No prosecutions over abandoned thoroughbred horses

The animals were left in a forest after being removed from a yard owned by Arthur Moore’s son

Officials from the Department of Agriculture have decided not to prosecute anyone over the abandonment of seven thoroughbred horses in Co Kildare.

The horses were found last November in a forest at Dereens, near Naas, and had previously been kept in a rented barn in the yard of JD Moore, the son of trainer Arthur Moore.

Gary Lindsay, with an address in Booterstown, Co Dublin, was the last registered owner of at least one of the horses, their digital passports showed.

JD Moore has confirmed he rented out a barn in his yard to Mr Lindsay for several horses up until October last year. The forest where the malnourished horses were found is on the same road as the yard.


Both Mr Lindsay and JD Moore said they had no knowledge of how the horses came to be abandoned. The two were interviewed by department investigators.

Speaking to The Irish Times, Mr Lindsay said he had been part-owner of the horses, and believed they had been sold. He said they had not been in his ownership for a “long, long time”.

JD Moore works as a bloodstock agent, providing advice on the value of thoroughbred horses. He said there had been problems contacting Mr Lindsay for nearly a year prior to October, and “one morning everything was gone”. Mr Moore said he was not aware who had cleared the horses out of the barn.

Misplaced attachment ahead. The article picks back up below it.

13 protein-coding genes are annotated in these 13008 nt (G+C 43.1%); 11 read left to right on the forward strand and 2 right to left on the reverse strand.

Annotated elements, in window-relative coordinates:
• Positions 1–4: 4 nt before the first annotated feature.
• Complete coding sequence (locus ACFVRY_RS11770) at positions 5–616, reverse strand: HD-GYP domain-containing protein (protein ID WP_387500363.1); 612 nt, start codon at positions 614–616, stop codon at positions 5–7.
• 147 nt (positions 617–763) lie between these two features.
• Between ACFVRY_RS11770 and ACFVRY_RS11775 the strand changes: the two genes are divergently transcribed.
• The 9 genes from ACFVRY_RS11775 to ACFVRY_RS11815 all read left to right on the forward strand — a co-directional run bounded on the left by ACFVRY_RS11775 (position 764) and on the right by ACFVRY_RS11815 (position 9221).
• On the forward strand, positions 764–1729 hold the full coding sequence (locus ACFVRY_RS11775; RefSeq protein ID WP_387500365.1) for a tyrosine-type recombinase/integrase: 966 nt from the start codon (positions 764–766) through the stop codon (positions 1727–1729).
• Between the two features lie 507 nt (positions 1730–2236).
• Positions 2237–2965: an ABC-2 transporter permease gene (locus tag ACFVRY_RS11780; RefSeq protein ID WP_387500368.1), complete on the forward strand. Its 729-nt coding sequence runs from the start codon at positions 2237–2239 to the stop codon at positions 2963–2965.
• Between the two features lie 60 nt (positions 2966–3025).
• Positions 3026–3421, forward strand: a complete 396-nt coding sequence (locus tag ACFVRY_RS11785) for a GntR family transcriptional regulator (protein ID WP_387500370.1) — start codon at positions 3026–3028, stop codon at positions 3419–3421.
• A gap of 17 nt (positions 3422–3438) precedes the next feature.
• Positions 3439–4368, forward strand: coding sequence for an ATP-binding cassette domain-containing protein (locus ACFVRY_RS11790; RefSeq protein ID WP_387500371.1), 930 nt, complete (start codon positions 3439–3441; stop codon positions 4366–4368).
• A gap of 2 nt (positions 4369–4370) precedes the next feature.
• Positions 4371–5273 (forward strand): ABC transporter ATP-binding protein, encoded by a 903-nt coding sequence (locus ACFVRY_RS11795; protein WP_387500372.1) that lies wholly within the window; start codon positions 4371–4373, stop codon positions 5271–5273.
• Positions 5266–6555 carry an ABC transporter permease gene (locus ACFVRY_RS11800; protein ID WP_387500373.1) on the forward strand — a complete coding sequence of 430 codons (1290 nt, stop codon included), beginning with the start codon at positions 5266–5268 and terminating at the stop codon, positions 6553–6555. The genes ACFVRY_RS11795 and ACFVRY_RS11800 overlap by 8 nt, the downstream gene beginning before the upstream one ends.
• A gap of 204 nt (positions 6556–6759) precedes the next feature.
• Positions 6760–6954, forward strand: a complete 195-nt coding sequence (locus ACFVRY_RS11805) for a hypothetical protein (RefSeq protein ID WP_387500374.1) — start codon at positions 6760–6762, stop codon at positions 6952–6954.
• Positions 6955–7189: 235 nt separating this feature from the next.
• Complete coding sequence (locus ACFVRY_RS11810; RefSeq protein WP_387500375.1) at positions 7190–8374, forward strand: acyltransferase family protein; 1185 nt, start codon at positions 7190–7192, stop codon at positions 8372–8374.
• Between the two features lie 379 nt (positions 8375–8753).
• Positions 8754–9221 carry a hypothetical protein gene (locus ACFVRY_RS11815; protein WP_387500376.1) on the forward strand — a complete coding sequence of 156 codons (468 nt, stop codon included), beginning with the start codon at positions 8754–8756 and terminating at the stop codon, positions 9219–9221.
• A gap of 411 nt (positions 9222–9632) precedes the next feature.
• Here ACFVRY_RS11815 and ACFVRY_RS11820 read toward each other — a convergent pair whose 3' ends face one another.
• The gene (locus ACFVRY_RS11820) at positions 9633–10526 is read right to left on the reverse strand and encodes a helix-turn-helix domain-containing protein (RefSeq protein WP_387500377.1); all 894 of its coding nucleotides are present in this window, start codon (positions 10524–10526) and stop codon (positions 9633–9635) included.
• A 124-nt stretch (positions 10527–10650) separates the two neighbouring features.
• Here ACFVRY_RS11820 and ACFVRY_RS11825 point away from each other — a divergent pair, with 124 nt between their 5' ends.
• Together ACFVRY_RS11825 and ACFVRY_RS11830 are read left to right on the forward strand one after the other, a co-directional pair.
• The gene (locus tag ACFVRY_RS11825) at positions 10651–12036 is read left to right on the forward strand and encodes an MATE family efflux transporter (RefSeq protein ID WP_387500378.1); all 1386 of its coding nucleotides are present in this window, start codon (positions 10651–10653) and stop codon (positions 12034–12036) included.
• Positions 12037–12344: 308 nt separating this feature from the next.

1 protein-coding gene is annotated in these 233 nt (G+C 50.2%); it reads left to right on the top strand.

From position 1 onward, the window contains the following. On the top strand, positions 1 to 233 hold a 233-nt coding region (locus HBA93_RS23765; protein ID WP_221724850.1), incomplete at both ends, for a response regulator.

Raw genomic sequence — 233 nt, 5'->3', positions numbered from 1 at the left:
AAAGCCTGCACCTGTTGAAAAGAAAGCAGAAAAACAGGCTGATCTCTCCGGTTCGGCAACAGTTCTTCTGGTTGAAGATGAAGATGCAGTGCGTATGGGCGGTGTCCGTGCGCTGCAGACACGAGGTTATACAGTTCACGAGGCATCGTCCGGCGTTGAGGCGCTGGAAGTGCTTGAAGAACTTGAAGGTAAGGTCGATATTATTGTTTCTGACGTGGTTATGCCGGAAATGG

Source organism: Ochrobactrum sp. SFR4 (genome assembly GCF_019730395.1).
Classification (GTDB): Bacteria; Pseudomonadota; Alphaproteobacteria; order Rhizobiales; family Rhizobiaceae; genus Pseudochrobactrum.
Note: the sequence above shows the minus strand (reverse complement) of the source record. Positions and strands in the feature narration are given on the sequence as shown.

Department investigators could not “gather sufficient evidence to warrant a prosecution” against anyone, and the case was recently closed, a spokesman said.

“All horses were successfully retrieved from the woods and rehomed and no other welfare issues arise,” he added.

Extremely underweight

The horses were found by volunteers from the My Lovely Horse Rescue group. Maddie Doyle, a volunteer with the group, said the horses were "extremely underweight" when found, with "varying degrees of lameness" and difficulties moving.

The only water source the animals had had was poor quality muddy water. The horse rescue group has since housed or fostered the horses.

All seven are microchipped, and there is a requirement to update the passport of a thoroughbred horse if it changes ownership.

Arthur Moore trained 2011 Irish Grand National winner Organisedconfusion, and has a yard several minutes down the road from that of his son.

Out of the 1,549 horses seized or found abandoned by local councils last year, 1,183 were put down. Just six cases relating to the welfare of horses were successfully prosecuted by the department between 2014 and 2016.

Jack Power

Jack Power

Jack Power is a reporter with The Irish Times